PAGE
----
Everything You Need to Know to Experience Japan's Robot Restaurant

Tokyo Restaurants + Bars Music + Nightlife
by Samantha O'Brochta Nov 25, 2017

Tokyo is well-known as a city of lights, extremes, and futuristic technology, and the Robot Restaurant is a really fun way to experience the intersection of all this. It’s located in Kabukichō — aka the Red Light District, and it’s exactly what it sounds like, a restaurant where you can see robots. Furthermore, it’s an electronic dance show featuring a combination of human performers and their machine counterparts. There’s nothing that can prepare you for what you’re about to see. It’s a mixture of controlled chaos, neon lights, 15-foot monsters, lasers, pyrotechnics and a killer soundtrack to pull it all together. In this 2-hour show, you’ll see multiple acts with silly storylines to appeal to lovers of all genres.

The outside of the building entices you with its flashing lights and robot displays. Walking into the venue, you’re whisked down a rainbow hallway covered in bright, sparkly bulbs and wacky wallpaper. Before the show starts, you’re treated to a robot band serenading you as you sip your drink. Then when the show begins, you’re transported into an intense fantasy land that can barely be described as anything but whimsical. It’s definitely a tourist destination, but one with some bite.

How to get there

The Robot Restaurant is located in Kabukichō, which is a small neighborhood in the Shinjuku district of Tokyo. The closest subway stations are Seibu-Shinjuku, Shinjuku-sanchome, and Shinjuku-Nishiguchi. There are signs everywhere in the area to guide you to the venue that are marked in rainbow English lettering.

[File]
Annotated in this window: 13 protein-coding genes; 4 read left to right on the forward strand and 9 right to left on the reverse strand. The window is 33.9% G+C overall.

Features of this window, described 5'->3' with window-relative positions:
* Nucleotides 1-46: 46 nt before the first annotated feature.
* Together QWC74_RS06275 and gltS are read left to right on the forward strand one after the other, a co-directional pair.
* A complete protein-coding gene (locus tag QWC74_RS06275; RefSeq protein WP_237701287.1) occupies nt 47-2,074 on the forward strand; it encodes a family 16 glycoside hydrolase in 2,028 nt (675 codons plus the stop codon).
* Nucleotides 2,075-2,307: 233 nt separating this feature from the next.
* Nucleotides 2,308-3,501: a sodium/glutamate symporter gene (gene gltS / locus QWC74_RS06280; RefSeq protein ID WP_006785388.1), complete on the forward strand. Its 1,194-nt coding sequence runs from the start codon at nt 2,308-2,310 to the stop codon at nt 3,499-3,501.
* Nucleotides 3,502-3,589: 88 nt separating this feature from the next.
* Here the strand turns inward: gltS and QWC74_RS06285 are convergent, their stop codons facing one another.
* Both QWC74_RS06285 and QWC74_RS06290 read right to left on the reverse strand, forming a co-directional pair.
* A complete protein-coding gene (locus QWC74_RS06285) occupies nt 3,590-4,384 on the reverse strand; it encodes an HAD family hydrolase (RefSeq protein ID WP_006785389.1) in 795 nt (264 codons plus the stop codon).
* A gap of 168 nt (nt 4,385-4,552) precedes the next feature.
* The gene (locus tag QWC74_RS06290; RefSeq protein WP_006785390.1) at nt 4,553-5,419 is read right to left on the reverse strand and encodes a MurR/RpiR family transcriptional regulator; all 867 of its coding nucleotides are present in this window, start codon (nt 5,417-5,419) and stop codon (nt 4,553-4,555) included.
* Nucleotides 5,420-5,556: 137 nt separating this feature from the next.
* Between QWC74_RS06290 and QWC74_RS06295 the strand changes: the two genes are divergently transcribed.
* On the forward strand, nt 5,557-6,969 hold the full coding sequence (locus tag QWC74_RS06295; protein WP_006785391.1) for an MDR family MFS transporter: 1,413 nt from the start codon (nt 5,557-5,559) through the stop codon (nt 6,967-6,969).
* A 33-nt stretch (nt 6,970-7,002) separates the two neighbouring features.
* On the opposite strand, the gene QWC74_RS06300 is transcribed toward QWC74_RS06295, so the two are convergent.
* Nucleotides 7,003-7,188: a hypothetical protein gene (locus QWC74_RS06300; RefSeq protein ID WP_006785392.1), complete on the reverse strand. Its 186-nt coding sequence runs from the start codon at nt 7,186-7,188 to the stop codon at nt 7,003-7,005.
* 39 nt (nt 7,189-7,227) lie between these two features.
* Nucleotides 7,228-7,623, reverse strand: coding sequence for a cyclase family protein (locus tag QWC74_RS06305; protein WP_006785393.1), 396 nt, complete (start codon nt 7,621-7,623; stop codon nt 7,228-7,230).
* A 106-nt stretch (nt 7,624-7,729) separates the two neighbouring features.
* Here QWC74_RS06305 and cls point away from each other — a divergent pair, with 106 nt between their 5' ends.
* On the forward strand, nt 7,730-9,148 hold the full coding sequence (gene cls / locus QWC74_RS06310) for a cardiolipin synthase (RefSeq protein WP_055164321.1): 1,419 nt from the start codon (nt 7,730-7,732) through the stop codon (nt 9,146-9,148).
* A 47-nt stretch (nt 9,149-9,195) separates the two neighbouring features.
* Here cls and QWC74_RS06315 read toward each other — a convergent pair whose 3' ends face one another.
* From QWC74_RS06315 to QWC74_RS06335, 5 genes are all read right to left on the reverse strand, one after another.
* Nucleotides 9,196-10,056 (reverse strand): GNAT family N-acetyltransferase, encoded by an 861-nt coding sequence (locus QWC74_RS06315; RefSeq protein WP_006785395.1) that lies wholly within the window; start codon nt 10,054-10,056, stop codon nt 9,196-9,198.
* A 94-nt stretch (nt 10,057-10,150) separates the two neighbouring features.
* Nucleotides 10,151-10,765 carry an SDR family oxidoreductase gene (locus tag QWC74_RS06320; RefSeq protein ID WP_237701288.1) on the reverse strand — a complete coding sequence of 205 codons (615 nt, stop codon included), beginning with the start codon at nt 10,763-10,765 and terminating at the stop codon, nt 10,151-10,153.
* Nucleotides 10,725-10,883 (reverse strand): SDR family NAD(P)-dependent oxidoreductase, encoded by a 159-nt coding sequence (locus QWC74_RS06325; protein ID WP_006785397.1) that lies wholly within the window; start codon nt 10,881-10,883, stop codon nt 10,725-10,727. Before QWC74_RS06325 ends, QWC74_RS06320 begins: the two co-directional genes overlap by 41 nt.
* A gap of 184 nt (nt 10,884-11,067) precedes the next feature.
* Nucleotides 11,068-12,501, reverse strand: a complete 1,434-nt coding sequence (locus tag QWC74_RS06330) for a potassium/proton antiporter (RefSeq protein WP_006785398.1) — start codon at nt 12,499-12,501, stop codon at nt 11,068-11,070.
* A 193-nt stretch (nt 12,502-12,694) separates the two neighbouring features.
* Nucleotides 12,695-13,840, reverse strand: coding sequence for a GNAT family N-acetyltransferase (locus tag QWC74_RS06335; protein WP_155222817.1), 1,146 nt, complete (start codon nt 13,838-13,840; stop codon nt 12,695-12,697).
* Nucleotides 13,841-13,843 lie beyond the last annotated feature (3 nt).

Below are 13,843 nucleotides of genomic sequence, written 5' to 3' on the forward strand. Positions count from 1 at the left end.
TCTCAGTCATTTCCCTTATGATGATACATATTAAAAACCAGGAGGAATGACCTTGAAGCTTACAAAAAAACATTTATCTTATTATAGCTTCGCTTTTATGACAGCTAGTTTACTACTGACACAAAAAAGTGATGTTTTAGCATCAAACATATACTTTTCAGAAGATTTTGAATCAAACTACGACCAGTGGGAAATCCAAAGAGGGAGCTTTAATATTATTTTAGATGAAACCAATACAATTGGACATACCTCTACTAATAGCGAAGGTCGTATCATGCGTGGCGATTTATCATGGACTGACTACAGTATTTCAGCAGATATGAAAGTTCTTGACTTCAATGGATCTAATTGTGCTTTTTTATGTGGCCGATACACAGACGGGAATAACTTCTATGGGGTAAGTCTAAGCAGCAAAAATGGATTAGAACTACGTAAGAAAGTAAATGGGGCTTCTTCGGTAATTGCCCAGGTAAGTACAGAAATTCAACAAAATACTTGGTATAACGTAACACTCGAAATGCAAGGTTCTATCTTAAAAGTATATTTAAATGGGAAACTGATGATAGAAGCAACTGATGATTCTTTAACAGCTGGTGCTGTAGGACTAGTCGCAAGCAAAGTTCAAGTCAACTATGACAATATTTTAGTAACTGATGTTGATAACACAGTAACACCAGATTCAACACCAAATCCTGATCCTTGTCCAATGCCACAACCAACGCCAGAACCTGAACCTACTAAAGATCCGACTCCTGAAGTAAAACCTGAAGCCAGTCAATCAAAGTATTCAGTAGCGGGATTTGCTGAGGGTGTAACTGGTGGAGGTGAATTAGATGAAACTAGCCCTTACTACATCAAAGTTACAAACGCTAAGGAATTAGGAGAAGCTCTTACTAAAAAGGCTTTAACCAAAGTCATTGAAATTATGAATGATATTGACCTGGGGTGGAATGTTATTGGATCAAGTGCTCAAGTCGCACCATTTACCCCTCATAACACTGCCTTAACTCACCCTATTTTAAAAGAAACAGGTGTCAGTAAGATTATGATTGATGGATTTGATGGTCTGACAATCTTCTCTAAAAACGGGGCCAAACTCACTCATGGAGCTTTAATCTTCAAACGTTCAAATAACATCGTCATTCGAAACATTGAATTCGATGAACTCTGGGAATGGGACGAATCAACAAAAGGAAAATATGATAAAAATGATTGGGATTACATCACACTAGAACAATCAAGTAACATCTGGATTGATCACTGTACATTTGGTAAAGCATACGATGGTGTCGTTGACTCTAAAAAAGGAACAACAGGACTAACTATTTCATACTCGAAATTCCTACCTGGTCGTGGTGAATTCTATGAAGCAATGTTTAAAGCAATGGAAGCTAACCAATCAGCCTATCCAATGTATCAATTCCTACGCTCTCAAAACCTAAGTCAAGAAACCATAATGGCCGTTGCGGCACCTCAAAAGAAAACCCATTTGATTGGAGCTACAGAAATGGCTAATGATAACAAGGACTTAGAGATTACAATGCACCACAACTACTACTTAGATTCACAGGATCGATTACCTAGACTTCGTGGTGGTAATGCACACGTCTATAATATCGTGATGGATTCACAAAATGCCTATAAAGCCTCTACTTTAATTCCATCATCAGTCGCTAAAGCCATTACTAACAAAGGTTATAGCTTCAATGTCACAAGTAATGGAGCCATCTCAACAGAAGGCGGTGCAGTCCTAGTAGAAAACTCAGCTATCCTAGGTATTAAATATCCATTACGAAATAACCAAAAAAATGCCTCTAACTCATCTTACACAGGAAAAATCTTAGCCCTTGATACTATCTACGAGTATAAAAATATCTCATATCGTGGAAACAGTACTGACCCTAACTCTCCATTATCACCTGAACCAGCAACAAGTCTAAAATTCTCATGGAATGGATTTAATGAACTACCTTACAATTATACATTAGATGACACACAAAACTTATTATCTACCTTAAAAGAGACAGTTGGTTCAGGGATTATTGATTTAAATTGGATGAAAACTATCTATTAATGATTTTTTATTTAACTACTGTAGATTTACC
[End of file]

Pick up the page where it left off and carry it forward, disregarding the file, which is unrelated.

What to consider

  • Tickets are 8,000 yen if purchased through the website, however there are many vendors who sell discounted tickets.
  • Book well in advance because this is a popular spot and it is unlikely you can show up the day of a show and get a seat.
  • When you arrive, go across the street to the ticket office to pick up your reservation before you enter the venue.
  • If you have visible tattoos, you must cover them up before entering. In Japan, tattoos are seen as a symbol of gang alliance and not looked well upon.
  • There are pyrotechnics and loud bangs, so if you’re sensitive to smoke or noise, prepare for that.
  • There is an option to purchase a bento box dinner for 1,000 yen, however, it’s better to eat before your arrival (especially when there are so many wonderful places to get food in Tokyo).
  • The show runs about 90-120 minutes with multiple breaks in-between acts to go to the bathroom and purchase snacks.
  • Before you enter the show, there’s a waiting area with a fully stocked bar. Compared to drink prices in fancy venues around the world, these cocktails are actually appropriately priced at about 600-800 yen each.
  • Arrive at least 30 minutes early so you can catch the robot band playing in the decked out silver 70s vibe lounge.
  • You can take as many photos and videos as you want, so bring your camera and phone fully charged.
  • In the past few years it’s become an incredibly popular tourist destination, so don’t expect it to be overly “Japanese” in content or authenticity.

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